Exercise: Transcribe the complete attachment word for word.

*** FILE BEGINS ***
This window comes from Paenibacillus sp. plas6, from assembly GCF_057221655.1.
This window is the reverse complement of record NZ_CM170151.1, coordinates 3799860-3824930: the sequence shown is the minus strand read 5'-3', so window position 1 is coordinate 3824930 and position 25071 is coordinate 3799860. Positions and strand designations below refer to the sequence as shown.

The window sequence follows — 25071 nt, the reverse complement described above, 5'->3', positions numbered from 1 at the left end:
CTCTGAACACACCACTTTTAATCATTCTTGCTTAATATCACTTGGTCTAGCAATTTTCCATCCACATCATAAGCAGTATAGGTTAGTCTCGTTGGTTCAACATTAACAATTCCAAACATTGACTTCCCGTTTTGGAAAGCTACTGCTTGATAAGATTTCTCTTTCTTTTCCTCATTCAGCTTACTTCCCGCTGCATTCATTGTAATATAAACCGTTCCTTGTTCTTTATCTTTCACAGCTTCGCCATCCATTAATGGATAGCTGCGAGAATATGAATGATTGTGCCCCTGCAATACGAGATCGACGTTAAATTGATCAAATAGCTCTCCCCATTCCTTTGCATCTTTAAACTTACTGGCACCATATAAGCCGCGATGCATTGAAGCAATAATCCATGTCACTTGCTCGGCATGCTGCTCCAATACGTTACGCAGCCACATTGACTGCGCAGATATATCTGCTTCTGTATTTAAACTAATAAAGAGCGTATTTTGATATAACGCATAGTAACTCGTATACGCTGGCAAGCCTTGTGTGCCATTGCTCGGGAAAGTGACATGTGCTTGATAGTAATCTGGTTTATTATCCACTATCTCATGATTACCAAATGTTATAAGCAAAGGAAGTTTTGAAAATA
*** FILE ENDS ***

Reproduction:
This window comes from Paenibacillus sp. plas6, from assembly GCF_057221655.1.
This window is the reverse complement of record NZ_CM170151.1, coordinates 3799860-3824930: the sequence shown is the minus strand read 5'-3', so window position 1 is coordinate 3824930 and position 25071 is coordinate 3799860. Positions and strand designations below refer to the sequence as shown.

The window sequence follows — 25071 nt, the reverse complement described above, 5'->3', positions numbered from 1 at the left end:
CTCTGAACACACCACTTTTAATCATTCTTGCTTAATATCACTTGGTCTAGCAATTTTCCATCCACATCATAAGCAGTATAGGTTAGTCTCGTTGGTTCAACATTAACAATTCCAAACATTGACTTCCCGTTTTGGAAAGCTACTGCTTGATAAGATTTCTCTTTCTTTTCCTCATTCAGCTTACTTCCCGCTGCATTCATTGTAATATAAACCGTTCCTTGTTCTTTATCTTTCACAGCTTCGCCATCCATTAATGGATAGCTGCGAGAATATGAATGATTGTGCCCCTGCAATACGAGATCGACGTTAAATTGATCAAATAGCTCTCCCCATTCCTTTGCATCTTTAAACTTACTGGCACCATATAAGCCGCGATGCATTGAAGCAATAATCCATGTCACTTGCTCGGCATGCTGCTCCAATACGTTACGCAGCCACATTGACTGCGCAGATATATCTGCTTCTGTATTTAAACTAATAAAGAGCGTATTTTGATATAACGCATAGTAACTCGTATACGCTGGCAAGCCTTGTGTGCCATTGCTCGGGAAAGTGACATGTGCTTGATAGTAATCTGGTTTATTATCCACTATCTCATGATTACCAAATGTTATAAGCAAAGGAAGTTTTGAAAATA